Nigerians in diaspora support JAMB’s CBT model

JAMBAs reactions continue to trail the adoption of Computer Based Test (CBT) by the Joint Admissions and Matriculation Board (JAMB), a coalition of Nigerians overseas, under the auspices of Nigerians in Diaspora Monitoring Group (NDMG), have thrown their weight behind the board, saying they were in support of the adoption of computer-based testing model for students. According to them, the move has aligned Nigeria’s tertiary entrance examination with global best practice.

A statement issued by the group and signed by its Publicity Secretary in the United Kingdom, Mr. David Onmeje, noted that criticisms of the flaws identified in this year’s examination were not enough grounds for JAMB to discontinue using CBT but that it should rather be treated as areas needing improvement in future examinations.

The statement noted, “All innovations have early adopters and persistent opponents but advancement always have to happen in the interest of mankind. Even countries with more advanced technologies still have citizens that kick against innovative concepts and express preference for older systems but societies that are determined to progress do not allow objections to hold them back.

“We urge Nigerians to support the CBT. JAMB Registrar, Professor Dibu Ojerinde should be commended instead of the ingratitude that criticism over the system’s teething problems has amounted to”.

The group, however, asked Ojerinde to unveil plans for correcting identified flaws to Nigerians to further boost confidence in the examination body, adding,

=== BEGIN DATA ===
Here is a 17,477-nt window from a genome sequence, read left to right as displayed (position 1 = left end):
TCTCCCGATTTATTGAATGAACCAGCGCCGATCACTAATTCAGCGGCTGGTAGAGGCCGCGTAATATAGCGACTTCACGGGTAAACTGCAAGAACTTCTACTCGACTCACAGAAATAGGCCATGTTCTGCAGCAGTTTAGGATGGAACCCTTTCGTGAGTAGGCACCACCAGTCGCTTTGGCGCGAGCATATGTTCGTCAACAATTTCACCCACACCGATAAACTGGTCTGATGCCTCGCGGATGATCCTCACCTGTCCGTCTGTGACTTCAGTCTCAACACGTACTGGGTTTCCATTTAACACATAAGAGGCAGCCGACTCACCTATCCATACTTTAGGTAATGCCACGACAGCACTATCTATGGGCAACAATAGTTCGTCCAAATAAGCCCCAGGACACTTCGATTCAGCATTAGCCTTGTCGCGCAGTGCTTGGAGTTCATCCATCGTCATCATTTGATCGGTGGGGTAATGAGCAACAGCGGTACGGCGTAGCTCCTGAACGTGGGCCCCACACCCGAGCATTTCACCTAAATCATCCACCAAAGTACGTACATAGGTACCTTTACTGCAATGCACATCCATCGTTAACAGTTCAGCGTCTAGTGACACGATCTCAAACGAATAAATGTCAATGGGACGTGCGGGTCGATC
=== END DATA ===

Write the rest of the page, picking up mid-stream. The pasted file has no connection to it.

“We believe JAMB can leverage on its successful innovations in other aspects of tertiary entrance examination to convince Nigerians that CBT is the way to go since the changes it had introduced in the past are now fully accepted despite the initial opposition to them.

“Online registration, unification of all entrance examinations and e-result and other innovations of JAMB are now very popular with the population even though they earlier faced similar resistance.

But for us in Nigerians in Diaspora Monitoring Group, these are things we see in other climes regularly and we are proud that Nigeria too is getting up to speed with the application of technology to vital institutions”.



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  • Johnson Gabs

    As reactions continue to trail the adoption of Computer Based Test (CBT) by the Joint Admissions and Matriculation Board (JAMB), a coalition of Nigerians overseas, under the auspices of Nigerians in Diaspora Monitoring Group (NDMG), have thrown their weight behind the board, saying they were in support of the adoption of computer-based testing model for students. According to them, the move has aligned Nigeria’s tertiary entrance examination with global best practice.

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